Well, lets be honest, it has some tools for narrative heavy play, but it isn't exactly ideal for that right out of the box as a focus. You don't have to hack anything in to play that way, but I think it would help to have some extra handholds to support 3rd pillar play. Even something as simple as X successes before X failures as a mechanic can add some granularity. Really, any approach that moves the game beyond one roll pass or fail for social stuff is a step in the right direction.
 

hawkeyefan

Adventurer
I don’t have players yet.

To sum up, I don’t want to play D&D, but I have exhausted all options to find players of other systems. My options are play D&D or don’t play. Therefore I am trying to force D&D into a form that I want to play: short 1-5 session campaigns where PCs are weak NPCs with no combat ability, who are trying to survive horrifying situations by avoiding and escaping threats.

This is not the experience most D&D players want or expect therefore I will specify before they show up the type of game they are getting onto.
I didn't know you didn't have specific players in mind. That helps.

Is the setting meant to be a typical fantasy world with elves ad dwarves, etc? Or is it gothic/Victorian type setting like Ravenloft or Dracula? Or something else?

Would you use/allow all classes? You describe the PCs as "weak NPCs"...how do you want to do that? will there by character creation by players? Or will you provide pre-gens?
 

hawkeyefan

Adventurer
D&D can be any experience you want it to be. It doesn't have to be a hack and slash dungeon crawl. The system is perfectly suitable for a narrative heavy roleplaying focused campaign. That is true of almost any system I know, including 3e.

You can award xp for accomplishing goals and finding clues, or ignore the concept of xp entirely. But you don't need combat. I have plenty of sessions in my 3e campaign that are nothing but talking. Sometimes not a single die is rolled. And that should be perfectly possible in 5e too.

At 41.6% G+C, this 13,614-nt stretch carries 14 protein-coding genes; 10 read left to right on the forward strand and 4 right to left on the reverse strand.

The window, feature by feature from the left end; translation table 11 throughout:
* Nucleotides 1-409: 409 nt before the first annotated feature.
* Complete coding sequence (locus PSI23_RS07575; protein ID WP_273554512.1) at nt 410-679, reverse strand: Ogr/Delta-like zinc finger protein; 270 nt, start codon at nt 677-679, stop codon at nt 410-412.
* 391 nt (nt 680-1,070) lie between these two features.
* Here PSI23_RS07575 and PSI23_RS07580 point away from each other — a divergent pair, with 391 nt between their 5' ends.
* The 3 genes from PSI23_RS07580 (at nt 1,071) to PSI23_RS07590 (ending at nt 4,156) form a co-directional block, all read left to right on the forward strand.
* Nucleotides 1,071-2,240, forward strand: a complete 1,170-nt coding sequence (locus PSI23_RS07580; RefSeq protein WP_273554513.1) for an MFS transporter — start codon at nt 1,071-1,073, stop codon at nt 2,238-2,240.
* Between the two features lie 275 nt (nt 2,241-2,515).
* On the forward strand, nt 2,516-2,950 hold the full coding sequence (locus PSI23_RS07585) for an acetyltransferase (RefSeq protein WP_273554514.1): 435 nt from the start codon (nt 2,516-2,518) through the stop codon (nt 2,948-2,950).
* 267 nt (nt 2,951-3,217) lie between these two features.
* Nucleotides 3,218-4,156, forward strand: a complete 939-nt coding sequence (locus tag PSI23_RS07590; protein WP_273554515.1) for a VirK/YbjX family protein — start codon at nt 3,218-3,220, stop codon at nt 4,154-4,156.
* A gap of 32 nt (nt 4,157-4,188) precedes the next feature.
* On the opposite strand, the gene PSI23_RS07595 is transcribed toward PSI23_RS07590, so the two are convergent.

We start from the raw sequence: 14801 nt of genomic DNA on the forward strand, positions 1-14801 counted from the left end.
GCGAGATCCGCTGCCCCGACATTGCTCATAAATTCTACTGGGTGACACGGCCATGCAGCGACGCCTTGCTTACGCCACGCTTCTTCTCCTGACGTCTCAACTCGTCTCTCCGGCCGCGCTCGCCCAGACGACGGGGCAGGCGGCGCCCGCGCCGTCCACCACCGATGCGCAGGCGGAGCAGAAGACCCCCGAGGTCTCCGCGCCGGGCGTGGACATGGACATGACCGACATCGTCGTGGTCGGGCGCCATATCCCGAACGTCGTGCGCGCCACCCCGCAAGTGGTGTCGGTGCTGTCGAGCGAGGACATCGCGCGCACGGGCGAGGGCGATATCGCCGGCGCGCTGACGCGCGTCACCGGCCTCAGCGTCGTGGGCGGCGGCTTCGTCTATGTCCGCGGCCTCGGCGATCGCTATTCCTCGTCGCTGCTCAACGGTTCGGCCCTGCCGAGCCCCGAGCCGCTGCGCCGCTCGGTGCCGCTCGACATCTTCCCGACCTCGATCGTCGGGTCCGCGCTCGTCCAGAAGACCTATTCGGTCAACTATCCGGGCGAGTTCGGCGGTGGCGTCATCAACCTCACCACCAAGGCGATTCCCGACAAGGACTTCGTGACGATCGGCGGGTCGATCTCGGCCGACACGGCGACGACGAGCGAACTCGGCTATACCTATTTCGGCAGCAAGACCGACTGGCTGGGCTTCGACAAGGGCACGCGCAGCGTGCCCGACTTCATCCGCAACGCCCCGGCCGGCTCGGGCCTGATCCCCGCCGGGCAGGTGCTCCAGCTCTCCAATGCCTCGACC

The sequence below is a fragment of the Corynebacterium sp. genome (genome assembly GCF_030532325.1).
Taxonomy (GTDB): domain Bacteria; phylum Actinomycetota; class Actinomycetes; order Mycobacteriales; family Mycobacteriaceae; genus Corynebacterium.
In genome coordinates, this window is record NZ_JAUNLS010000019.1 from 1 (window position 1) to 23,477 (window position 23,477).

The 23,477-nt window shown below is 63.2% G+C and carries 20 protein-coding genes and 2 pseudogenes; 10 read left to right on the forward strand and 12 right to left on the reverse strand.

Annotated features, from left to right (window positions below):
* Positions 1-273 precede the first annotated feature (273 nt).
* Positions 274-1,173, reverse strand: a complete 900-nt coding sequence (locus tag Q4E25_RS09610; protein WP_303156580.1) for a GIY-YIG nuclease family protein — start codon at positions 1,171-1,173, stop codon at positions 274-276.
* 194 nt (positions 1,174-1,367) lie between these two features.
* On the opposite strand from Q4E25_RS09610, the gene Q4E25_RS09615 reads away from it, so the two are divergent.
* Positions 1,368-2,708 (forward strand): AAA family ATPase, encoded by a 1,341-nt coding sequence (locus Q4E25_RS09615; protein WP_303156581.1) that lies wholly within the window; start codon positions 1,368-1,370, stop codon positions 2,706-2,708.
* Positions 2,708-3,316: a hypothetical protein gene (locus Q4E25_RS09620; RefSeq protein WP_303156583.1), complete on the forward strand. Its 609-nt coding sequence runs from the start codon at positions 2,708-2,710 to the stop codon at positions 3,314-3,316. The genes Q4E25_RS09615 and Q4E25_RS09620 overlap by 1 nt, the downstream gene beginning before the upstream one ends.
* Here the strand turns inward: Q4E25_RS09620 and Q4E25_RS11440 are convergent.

D&D can be flexible, and can indeed deliver a variety of gaming experiences. A lot of that will vary greatly depending on the players and DM, and what they're going for.

But there are other systems that are designed specifically to deliver a specific result and very often it would make more sense to use such a game, if possible.

In this case, the OP specifically needs to the game to be D&D, so it doesn't help here.....but in other instances, if anyone said "I want to run a horror game" I'd have several ideas that I would offer before I got to "What about D&D?"

I mean, in the last two weeks, I've picked up both Esoteric Enterprises and Five Torches Deep, and both would be suitable for the request, depending on the setting. Especially Five Torches since it's based on 5E and would be very familiar to anyone who's played.
 

Nebulous

Hero
To be clear I’m not imagining long campaigns. Maybe 3-5 sessions max? Long enough for a story. Because IME it’s hard to get people to commit to long campaigns period, and I think it would be hard to maintain a long running campaign with weak characters who can die easily.

Because when I say “no combat” I don’t mean “no violence”.Things will attack them. Fighting back (and staying to fight) is what’s unwise.
Oh, 3-5 sessions makes a big difference. And you still intend to have things attack and hurt them, but with the intention that if they stick around to "win" they will absolutely die. So it's a fighting retreat sort of deal.
 

Nebulous

Hero
I mean, in the last two weeks, I've picked up both Esoteric Enterprises and Five Torches Deep, and both would be suitable for the request, depending on the setting. Especially Five Torches since it's based on 5E and would be very familiar to anyone who's played.
I'm gonna look those up. :)
 

Nebulous

Hero
Pretty sure you can pick them up in PDF for about $10 each.
yeah I just grabbed the 5 torches, it sounds intriguing. That might be something the OP would like, as it is more dangerous than 5e. Frankly, the superhero curve of D&D is a turn off for me as well, I just as soon end any game by 9th.